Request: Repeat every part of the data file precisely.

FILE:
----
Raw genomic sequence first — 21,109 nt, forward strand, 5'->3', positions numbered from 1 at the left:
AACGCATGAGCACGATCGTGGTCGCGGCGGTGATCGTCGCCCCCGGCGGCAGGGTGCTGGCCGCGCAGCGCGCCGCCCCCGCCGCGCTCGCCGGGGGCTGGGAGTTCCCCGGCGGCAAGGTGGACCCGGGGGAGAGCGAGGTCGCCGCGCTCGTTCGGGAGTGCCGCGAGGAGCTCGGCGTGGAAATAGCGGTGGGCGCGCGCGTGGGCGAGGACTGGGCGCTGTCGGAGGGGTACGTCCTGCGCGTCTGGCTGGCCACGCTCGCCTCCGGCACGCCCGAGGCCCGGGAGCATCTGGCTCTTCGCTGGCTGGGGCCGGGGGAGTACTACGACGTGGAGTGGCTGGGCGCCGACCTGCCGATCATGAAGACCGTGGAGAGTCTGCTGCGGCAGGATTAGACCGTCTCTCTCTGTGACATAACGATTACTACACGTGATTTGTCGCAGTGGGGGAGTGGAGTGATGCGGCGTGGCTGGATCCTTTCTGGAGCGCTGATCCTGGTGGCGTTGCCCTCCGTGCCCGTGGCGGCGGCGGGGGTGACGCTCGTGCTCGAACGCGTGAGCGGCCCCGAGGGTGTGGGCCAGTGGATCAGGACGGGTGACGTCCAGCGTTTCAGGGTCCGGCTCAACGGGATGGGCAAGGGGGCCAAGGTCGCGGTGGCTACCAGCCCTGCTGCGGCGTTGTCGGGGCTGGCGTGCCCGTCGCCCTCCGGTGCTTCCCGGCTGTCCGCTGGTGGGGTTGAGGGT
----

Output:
Raw genomic sequence first — 21,109 nt, forward strand, 5'->3', positions numbered from 1 at the left:
AACGCATGAGCACGATCGTGGTCGCGGCGGTGATCGTCGCCCCCGGCGGCAGGGTGCTGGCCGCGCAGCGCGCCGCCCCCGCCGCGCTCGCCGGGGGCTGGGAGTTCCCCGGCGGCAAGGTGGACCCGGGGGAGAGCGAGGTCGCCGCGCTCGTTCGGGAGTGCCGCGAGGAGCTCGGCGTGGAAATAGCGGTGGGCGCGCGCGTGGGCGAGGACTGGGCGCTGTCGGAGGGGTACGTCCTGCGCGTCTGGCTGGCCACGCTCGCCTCCGGCACGCCCGAGGCCCGGGAGCATCTGGCTCTTCGCTGGCTGGGGCCGGGGGAGTACTACGACGTGGAGTGGCTGGGCGCCGACCTGCCGATCATGAAGACCGTGGAGAGTCTGCTGCGGCAGGATTAGACCGTCTCTCTCTGTGACATAACGATTACTACACGTGATTTGTCGCAGTGGGGGAGTGGAGTGATGCGGCGTGGCTGGATCCTTTCTGGAGCGCTGATCCTGGTGGCGTTGCCCTCCGTGCCCGTGGCGGCGGCGGGGGTGACGCTCGTGCTCGAACGCGTGAGCGGCCCCGAGGGTGTGGGCCAGTGGATCAGGACGGGTGACGTCCAGCGTTTCAGGGTCCGGCTCAACGGGATGGGCAAGGGGGCCAAGGTCGCGGTGGCTACCAGCCCTGCTGCGGCGTTGTCGGGGCTGGCGTGCCCGTCGCCCTCCGGTGCTTCCCGGCTGTCCGCTGGTGGGGTTGAGGGT